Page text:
.. I think – no scratch that – I KNOW that my manner of speaking and general thought process is very different from “most” Grenadians.
I attribute this difference primarily to the fact that I pretty well-educated. I’ve had literal and virtual exposure to a wide spectrum of subjects, and my natural curiosity has pushed me learn about, or at the very least read up on, the world around me.
I work in a field that requires a great deal of interaction with non-Grenadians/West Indians. I meet and work with people from every corner of the planet, from countries I have only read about (Serbia, Finland) to countries familiar to us all (U.S, England).
In daily life I speak to working-class people, horrifically poor people, rich people and insanely wealthy people. I talk to people with lots of “book learning” and people with lots of “life learning”. I talk to old, young, sad, happy, frustrated, repressed, serene, joyful people. I’m an equal opportunity people-talker-wither. I like exchanging ideas, discussing views and yes – debating issues. I’m well aware that I do not know everything, and that there is a lot I know very little about. But I believe that I have a pretty open mind and am willing to listen to opposing viewpoints even if I don’t subscribe to those views.
By birth and via family, I am a Christian – by which I mean I am of the Christian faith not that I am born-again – of Anglican denomination. As I have gotten older I have come to appreciate church as an expression of community; I attend services maybe twice a year, but do so mainly for the comfort I feel being with the people, the words, hymns and ceremonies that have surrounded me since I was a child. I am, however, not religious. I am spiritual, I do believe in a higher being, an entity larger than ourselves. But organised religion and religious doctrine has been the cause of too much suffering on this earth for me to take seriously those who claim to live by it. Frankly if I really had to pick a religion or faith to belong to I would probably be Buddhist. Serenity versus dogma, y’know? The irony is that, much to the surprise (and disbelief) of the hyper-Christians I meet, I have read the Bible front to back twice.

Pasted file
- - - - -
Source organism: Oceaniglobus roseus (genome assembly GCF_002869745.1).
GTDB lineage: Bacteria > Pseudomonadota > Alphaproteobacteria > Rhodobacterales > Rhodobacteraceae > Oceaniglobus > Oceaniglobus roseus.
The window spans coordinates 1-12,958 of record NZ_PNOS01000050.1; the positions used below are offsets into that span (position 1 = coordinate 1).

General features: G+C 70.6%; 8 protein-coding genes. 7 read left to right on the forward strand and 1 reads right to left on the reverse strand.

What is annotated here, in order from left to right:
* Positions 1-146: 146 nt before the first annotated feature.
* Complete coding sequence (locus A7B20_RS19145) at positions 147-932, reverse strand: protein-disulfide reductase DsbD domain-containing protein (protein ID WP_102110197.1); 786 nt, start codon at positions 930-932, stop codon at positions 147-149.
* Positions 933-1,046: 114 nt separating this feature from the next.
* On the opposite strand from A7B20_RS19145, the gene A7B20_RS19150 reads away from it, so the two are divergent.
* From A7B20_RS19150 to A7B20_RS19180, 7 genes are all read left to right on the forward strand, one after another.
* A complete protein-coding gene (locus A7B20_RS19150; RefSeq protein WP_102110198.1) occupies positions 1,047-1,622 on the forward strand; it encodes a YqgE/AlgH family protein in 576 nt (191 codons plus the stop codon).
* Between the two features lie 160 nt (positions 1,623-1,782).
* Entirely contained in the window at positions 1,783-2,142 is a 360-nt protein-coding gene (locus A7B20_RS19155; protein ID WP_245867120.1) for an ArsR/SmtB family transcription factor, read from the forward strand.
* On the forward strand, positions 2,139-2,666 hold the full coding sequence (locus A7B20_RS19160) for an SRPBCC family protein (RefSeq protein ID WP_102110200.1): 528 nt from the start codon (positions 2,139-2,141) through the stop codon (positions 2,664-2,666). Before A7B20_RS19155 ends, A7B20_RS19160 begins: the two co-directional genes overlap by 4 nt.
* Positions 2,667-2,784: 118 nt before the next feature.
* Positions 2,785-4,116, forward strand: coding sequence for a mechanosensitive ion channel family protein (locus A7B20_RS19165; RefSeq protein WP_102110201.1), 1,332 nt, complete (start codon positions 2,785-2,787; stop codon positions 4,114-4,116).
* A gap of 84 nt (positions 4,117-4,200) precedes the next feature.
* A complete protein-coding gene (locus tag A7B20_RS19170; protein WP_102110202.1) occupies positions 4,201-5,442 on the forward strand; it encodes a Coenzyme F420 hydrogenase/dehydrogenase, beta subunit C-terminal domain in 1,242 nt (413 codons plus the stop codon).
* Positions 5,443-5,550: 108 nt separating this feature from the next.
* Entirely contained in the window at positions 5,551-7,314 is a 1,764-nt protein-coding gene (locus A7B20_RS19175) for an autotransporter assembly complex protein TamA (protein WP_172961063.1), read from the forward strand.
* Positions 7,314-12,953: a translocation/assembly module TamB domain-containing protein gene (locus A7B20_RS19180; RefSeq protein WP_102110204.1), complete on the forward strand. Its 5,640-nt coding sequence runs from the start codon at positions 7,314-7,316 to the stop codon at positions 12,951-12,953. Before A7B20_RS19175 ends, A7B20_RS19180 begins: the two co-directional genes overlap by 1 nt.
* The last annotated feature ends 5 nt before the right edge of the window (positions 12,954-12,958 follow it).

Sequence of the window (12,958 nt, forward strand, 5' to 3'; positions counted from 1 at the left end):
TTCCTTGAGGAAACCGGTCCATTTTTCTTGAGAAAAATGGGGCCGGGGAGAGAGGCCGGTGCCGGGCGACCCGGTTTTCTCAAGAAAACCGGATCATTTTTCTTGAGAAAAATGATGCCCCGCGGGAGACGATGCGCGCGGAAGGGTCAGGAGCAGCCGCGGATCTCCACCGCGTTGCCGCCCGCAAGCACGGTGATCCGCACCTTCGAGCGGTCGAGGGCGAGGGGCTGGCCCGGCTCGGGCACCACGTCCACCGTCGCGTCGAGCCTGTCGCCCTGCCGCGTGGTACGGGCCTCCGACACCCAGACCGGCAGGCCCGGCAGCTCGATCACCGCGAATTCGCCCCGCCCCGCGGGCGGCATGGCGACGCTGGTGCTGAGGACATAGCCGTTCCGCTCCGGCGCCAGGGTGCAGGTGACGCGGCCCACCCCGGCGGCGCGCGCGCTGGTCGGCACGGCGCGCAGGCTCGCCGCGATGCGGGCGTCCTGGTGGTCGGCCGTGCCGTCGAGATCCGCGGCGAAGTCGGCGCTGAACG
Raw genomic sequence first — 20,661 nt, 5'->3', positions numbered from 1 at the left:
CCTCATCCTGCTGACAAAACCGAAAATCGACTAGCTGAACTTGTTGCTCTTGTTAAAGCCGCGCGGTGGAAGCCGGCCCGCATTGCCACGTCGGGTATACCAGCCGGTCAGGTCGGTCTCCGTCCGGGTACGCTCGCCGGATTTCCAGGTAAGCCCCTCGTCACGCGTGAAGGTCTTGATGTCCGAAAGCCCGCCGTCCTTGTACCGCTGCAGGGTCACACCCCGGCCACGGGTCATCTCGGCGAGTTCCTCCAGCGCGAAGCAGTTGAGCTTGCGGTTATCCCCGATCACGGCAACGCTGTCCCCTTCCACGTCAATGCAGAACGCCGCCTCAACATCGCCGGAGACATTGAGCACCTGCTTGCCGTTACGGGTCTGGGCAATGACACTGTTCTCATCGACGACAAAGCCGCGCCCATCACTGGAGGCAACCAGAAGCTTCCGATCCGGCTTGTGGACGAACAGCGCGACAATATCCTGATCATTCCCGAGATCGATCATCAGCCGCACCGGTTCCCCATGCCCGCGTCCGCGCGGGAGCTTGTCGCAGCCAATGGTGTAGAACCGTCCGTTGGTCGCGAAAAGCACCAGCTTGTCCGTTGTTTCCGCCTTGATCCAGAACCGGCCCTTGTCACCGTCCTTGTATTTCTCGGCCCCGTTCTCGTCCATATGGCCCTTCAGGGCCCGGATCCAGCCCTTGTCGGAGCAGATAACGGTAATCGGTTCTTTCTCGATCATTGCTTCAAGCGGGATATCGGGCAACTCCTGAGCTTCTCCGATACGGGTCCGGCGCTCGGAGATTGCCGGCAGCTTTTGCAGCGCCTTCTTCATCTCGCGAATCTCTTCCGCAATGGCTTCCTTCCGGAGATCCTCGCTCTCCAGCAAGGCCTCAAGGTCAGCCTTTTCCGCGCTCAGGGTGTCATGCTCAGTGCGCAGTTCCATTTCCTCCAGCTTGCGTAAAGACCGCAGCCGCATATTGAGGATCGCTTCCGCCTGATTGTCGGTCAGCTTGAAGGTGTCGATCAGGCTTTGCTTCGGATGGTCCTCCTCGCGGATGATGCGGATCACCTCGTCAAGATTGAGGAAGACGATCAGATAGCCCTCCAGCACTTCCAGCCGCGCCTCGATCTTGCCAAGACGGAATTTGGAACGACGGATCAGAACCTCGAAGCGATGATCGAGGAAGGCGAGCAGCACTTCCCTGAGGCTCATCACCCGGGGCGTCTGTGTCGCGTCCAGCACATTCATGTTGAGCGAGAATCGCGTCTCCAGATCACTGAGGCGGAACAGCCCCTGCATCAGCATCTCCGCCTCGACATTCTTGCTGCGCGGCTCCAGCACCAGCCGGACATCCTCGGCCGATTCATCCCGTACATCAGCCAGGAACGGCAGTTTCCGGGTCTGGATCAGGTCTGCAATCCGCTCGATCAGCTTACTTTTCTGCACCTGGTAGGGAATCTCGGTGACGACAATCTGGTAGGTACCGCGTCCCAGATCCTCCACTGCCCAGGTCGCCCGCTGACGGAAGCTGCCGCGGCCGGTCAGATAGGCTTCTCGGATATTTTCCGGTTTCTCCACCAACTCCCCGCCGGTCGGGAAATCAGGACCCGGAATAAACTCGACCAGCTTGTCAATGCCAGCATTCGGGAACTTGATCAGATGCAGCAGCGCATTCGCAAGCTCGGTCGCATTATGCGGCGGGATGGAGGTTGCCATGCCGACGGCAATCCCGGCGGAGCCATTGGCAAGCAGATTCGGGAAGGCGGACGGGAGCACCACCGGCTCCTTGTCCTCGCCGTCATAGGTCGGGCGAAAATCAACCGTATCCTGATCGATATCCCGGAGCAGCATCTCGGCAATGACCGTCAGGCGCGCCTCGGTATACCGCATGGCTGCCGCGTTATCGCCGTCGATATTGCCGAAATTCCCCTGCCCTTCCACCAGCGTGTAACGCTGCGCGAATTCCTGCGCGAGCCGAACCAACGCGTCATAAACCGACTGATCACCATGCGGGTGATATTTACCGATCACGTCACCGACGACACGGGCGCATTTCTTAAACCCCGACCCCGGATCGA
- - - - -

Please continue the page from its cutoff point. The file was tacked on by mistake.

I’m a political and social liberal. Being politically liberal in Grenada is a misnomer because pretty much all politics in the Caribbean is liberal/socialist. The government looks after, or tries to look after, everyone. Social liberalism, however, is much more difficult for us because our moral, ethical and cultural compass is derived from religion and not from broad-based social or philosophical thought.
I’ve said more than once that Grenadians, and by extension West Indians, suffer from ignorance and apathy: “I don’t know” and “I don’t care”. (Yes this is a gross generalisation. Sue me) By the very nature of our close-knit culture we seem to have limited curiosity about the world around us and we don’t respect perspectives, value systems or lifestyles that are different from those we know. When faced with something new, to paraphrase Obama, we cling to “religion and guns” or in our case “religion and soca/rum” or just plain old “religion”. This tends to drive me totally nuts. Can’t anyone debate without bringing up some random biblical verse as justification? Are we so ignorant, so devoid of the ability to reason and rationalise, that we have to default to “‘De bible/God/Jesus/Pastor say so”?
I’m ranting and deviating wildly from my point now.
To be continued tomorrow. Here’s a teaser on what’s got me foaming at the mouth:
On one hand lesbianism empowers some women (to make them believe they are men)